Tuesday, March 13, 2018

Junior Miss Etiquette of 1964

“This is my first big holiday season and the list of parties is almost endless. I am terrified that I may commit sonic social error and not even know it....” 


Dear Miss Deb...
For answers to your questions on dating, etiquette and beauty 

Q. My dates and I have no trouble with conversation until that agonizing good night scene at the door. I could die as I shift from one foot to the other and stammer, “ . . guess I’ll he seeing you” for the millionth time. How can I develop a graceful exit technique?

A. By planning ahead just as you did in getting ready for the date. Locate your keys, express your feeling about the good time you had, make the small talk on the way to the door. Let him unlock and open the door for you. Don’t linger. Say your final “wonderful time-good night,” and allow your smile to float back briefly as you disappear behind the closing door. If you work it right, he may be disappointed, but not offended! 




Q. This is my first big holiday season and the list of parties is almost endless. I am terrified that I may commit sonic social error and not even know it. Are there any definite party going rules I could learn for insurance?

A. There probably are as many rules as there are parties, but here arc three tips which provide a general rule of thumb. Always try to be helpful, cooperative about any special party plans, and a happy conversationalist. (If you're not good at small talk, be an enthusiastic listener!) Be as thoughtful about the family and their home as you would want people to be about your own. Express your thanks for a good time and leave promptly when the party is over. These guideposts should make you the most popular guest of the season.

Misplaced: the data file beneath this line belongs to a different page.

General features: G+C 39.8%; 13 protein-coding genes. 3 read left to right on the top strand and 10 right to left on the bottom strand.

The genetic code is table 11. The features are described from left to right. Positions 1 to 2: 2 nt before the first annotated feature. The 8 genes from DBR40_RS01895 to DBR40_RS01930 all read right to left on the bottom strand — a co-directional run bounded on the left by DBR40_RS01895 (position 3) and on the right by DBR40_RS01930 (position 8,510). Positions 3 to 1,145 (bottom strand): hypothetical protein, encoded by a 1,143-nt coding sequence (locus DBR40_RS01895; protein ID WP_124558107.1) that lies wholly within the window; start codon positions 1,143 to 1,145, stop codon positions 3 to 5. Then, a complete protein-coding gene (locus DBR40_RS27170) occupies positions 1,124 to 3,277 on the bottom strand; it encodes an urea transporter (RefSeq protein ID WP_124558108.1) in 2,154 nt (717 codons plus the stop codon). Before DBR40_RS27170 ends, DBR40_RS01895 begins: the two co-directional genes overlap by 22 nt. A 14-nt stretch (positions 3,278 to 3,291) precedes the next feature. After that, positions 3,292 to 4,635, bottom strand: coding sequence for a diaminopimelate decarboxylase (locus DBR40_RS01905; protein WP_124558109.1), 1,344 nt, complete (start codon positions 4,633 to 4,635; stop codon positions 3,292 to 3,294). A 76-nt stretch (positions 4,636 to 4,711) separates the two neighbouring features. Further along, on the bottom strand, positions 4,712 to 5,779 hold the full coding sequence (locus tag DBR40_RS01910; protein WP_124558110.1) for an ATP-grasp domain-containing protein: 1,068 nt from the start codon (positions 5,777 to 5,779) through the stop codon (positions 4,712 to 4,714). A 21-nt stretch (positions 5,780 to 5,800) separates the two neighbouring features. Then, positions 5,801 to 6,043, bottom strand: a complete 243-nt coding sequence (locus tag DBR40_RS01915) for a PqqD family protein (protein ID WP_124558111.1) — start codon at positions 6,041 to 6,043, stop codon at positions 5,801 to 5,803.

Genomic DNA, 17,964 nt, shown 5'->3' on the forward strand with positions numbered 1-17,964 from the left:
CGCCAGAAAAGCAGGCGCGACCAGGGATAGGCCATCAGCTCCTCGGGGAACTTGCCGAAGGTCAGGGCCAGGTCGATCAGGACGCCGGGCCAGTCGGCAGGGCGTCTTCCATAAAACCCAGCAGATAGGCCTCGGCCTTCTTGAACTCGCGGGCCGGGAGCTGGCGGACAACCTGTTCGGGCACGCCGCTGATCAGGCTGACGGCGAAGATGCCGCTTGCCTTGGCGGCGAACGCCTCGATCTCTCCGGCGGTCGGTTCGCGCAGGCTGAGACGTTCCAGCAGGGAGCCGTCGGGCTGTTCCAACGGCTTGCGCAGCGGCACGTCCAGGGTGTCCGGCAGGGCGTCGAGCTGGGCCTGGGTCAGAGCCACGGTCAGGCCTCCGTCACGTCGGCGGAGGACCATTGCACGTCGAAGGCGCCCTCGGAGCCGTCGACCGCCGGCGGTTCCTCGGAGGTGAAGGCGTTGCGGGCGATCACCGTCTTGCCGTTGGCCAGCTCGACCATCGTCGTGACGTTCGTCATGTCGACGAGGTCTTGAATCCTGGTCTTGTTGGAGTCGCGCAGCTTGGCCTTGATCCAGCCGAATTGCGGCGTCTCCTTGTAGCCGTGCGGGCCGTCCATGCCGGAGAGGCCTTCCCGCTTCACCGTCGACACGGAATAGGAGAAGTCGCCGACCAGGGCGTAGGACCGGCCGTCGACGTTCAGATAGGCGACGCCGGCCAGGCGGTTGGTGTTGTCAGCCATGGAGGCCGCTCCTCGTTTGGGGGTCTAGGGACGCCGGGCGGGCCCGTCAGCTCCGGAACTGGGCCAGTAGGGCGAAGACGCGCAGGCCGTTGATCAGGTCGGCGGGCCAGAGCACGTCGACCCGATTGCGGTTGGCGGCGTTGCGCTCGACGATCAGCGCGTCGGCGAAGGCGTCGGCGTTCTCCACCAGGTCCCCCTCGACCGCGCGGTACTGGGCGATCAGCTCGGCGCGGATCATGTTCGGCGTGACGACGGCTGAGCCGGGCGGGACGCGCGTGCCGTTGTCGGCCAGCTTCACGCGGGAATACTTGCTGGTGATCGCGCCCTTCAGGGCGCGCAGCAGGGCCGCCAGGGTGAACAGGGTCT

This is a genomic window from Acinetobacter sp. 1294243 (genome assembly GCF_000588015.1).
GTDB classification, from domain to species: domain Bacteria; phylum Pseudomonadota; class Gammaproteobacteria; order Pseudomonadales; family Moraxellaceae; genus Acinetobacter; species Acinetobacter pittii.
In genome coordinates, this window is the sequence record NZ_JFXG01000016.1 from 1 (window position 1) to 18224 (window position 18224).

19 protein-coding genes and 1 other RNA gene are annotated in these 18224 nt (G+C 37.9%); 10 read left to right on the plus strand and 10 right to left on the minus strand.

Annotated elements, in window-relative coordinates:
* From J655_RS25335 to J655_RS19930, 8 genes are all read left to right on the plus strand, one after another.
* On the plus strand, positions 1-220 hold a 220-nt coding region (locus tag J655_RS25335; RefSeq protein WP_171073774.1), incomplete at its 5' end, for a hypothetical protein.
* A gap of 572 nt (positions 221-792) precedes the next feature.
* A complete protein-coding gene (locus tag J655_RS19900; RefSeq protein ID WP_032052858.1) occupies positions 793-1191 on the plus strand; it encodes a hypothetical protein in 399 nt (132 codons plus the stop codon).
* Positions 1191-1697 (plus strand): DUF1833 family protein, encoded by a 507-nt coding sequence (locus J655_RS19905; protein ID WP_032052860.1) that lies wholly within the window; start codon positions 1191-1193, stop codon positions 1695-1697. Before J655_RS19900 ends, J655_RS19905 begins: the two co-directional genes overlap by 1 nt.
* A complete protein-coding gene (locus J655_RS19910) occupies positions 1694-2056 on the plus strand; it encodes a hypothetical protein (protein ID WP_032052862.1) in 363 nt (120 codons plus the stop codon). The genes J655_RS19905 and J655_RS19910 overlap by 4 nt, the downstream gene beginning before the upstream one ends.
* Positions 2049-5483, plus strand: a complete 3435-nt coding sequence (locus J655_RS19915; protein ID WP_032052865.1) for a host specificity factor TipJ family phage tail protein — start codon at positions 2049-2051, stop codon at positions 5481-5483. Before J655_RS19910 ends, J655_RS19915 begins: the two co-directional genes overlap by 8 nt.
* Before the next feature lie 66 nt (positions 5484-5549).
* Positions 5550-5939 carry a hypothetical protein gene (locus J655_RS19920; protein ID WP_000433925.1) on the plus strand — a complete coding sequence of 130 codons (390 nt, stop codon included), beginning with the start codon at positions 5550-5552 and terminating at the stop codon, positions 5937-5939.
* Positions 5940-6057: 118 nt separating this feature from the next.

Q. Older people make me self-conscious. I always feel they are critical of me because of all the talk about wild teenagers. Should I just avoid them whenever possible?

A. The sooner you learn to deal casually and respectfully with older adults the better. They will be coming into your life more and more as you go away to school or out into the job market. Begin by relaxing and being as natural as possible. Remember, adults like to be put at their ease, too. Just as you don't like to be considered a “wild teenager,” adults don't like to be thought of as “has-beens” or “critical old fuddy-duddies.” Try to listen for the likenesses between you instead of the differences.


Etiquette Enthusiast, Maura J. Graber, is the Site Editor for the Etiquipedia© Etiquette Encyclopedia